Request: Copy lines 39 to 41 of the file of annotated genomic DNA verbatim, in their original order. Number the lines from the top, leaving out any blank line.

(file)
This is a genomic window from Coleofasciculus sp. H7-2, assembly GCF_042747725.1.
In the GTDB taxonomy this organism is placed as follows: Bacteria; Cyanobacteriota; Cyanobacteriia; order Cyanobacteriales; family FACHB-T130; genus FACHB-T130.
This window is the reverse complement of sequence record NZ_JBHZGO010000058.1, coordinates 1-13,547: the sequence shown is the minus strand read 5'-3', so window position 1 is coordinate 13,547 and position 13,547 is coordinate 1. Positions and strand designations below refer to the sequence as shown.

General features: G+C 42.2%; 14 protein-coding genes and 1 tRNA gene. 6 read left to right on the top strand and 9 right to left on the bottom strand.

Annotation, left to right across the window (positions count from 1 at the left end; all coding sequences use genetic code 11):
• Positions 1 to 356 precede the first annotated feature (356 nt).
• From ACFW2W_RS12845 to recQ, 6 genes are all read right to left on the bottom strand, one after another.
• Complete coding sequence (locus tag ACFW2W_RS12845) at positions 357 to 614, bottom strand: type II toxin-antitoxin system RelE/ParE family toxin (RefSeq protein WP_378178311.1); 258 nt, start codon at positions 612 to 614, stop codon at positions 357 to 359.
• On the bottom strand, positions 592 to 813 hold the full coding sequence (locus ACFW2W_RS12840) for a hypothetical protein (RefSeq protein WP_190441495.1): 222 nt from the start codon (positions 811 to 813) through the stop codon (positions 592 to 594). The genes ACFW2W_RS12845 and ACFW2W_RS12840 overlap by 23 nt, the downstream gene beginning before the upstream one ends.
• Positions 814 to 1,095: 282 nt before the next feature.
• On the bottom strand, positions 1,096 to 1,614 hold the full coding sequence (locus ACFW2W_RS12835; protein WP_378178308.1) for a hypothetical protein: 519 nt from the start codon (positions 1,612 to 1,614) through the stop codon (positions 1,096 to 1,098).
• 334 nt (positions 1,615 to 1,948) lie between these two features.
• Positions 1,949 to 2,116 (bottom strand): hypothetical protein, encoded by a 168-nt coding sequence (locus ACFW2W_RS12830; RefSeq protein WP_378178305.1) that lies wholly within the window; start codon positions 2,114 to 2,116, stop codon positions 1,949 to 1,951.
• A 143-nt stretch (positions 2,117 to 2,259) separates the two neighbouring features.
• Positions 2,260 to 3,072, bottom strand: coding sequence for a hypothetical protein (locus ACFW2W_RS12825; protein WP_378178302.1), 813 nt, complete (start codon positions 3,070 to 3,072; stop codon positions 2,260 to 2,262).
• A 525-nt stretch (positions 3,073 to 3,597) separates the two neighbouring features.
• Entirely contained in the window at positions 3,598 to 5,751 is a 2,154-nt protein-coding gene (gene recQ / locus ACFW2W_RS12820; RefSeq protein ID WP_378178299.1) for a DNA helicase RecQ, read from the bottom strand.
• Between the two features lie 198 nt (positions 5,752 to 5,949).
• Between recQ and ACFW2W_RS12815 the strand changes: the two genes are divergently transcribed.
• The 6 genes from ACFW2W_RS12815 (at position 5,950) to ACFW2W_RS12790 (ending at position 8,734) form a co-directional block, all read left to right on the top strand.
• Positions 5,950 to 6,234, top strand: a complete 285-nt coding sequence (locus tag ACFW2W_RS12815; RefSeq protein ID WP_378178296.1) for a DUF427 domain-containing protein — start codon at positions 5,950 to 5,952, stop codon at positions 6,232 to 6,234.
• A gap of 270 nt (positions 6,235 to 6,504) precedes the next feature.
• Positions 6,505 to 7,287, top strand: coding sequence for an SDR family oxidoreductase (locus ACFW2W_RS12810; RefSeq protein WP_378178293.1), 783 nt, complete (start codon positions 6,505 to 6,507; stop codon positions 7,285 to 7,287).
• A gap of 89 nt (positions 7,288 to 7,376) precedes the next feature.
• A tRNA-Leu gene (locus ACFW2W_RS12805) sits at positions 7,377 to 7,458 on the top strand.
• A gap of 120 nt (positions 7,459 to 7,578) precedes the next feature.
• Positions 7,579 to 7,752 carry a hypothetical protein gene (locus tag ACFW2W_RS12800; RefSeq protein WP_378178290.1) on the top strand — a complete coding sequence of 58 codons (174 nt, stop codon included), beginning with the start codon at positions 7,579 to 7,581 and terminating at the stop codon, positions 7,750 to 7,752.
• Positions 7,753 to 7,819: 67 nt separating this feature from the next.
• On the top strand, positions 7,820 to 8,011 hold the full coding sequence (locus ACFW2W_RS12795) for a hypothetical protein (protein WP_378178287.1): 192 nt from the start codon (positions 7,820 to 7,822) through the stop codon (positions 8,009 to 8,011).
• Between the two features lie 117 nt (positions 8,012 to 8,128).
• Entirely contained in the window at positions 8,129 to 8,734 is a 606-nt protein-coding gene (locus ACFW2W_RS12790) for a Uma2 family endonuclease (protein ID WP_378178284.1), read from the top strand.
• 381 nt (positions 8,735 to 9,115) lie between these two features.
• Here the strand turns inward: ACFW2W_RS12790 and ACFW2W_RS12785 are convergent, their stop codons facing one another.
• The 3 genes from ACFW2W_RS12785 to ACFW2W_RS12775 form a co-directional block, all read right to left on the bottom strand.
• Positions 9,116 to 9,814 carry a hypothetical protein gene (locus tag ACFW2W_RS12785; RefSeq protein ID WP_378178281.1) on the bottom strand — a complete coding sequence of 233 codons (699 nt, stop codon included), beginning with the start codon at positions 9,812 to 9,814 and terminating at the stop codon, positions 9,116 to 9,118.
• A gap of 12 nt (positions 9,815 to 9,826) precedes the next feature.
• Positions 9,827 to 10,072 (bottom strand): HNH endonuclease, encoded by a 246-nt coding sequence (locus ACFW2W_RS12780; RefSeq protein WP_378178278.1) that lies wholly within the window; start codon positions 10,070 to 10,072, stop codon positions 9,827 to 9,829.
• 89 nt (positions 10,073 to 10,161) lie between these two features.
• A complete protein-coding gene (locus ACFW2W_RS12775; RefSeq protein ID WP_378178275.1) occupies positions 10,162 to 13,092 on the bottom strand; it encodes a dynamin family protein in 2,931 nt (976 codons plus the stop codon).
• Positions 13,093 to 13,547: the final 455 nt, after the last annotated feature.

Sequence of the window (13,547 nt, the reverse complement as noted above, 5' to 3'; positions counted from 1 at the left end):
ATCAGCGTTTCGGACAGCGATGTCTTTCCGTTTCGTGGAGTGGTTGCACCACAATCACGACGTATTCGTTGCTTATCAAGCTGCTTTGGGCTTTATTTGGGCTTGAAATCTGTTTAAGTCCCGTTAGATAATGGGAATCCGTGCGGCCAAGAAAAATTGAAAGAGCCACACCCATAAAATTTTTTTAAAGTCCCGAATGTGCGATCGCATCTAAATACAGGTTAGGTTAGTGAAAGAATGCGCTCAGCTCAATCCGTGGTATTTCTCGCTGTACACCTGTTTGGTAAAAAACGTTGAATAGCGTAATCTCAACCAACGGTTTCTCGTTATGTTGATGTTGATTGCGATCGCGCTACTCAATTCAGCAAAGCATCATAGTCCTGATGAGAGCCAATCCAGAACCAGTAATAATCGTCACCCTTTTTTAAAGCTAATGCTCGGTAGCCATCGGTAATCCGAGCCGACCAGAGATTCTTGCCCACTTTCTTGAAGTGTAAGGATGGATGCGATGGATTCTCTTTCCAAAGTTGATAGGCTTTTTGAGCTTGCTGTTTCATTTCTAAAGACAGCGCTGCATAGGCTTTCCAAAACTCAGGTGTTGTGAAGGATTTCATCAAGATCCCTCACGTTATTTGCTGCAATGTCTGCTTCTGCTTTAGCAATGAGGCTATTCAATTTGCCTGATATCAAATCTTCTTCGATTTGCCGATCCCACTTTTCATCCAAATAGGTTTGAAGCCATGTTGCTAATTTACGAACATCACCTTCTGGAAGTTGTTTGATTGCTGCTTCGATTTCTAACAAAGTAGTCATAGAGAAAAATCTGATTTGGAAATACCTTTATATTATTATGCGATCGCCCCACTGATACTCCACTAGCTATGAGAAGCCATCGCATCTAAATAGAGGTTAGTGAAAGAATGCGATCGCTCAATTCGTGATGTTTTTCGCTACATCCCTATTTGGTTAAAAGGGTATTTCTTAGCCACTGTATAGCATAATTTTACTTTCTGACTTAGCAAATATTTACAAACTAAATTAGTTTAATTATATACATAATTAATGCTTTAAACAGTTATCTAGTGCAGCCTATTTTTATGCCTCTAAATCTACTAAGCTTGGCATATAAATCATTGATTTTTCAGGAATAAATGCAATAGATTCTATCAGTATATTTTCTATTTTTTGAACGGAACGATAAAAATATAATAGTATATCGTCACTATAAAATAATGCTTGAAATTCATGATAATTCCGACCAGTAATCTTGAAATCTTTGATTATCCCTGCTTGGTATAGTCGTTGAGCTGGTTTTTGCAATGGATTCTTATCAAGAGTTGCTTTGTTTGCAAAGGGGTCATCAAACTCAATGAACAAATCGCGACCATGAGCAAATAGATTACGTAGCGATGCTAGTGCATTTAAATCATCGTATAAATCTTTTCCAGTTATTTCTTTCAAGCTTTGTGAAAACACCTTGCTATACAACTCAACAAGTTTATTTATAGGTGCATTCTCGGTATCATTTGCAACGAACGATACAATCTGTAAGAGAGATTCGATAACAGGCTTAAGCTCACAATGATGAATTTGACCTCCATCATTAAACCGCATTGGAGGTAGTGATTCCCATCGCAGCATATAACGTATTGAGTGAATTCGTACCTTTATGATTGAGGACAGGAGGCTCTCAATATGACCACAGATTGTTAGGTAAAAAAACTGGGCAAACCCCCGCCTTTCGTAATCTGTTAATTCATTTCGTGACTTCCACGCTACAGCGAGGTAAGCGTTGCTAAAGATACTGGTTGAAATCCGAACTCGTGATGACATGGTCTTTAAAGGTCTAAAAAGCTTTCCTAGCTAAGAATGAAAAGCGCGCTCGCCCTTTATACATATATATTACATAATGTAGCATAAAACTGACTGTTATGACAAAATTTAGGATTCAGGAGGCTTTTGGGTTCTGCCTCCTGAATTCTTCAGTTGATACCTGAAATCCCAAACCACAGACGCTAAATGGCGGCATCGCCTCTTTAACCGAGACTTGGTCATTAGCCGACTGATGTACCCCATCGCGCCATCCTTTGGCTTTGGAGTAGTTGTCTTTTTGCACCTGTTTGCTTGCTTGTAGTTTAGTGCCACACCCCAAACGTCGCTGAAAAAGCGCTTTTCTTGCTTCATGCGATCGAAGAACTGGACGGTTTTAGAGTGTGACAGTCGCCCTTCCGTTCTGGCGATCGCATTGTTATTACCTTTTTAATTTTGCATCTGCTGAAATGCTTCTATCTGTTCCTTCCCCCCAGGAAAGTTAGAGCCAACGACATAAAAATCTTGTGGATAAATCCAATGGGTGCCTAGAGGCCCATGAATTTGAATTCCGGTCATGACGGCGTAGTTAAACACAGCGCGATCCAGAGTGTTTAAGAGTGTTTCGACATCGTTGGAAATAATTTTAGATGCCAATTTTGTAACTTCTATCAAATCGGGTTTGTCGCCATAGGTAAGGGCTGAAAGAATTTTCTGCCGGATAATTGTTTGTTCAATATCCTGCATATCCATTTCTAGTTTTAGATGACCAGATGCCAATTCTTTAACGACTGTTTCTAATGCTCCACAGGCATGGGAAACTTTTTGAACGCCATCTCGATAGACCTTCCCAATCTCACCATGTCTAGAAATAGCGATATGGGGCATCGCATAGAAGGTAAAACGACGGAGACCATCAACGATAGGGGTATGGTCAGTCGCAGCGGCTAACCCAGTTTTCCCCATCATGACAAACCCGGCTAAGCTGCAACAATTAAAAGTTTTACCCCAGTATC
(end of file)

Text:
• A complete protein-coding gene (locus ACFW2W_RS12775; RefSeq protein ID WP_378178275.1) occupies positions 10,162 to 13,092 on the bottom strand; it encodes a dynamin family protein in 2,931 nt (976 codons plus the stop codon).
• Positions 13,093 to 13,547: the final 455 nt, after the last annotated feature.

Sequence of the window (13,547 nt, the reverse complement as noted above, 5' to 3'; positions counted from 1 at the left end):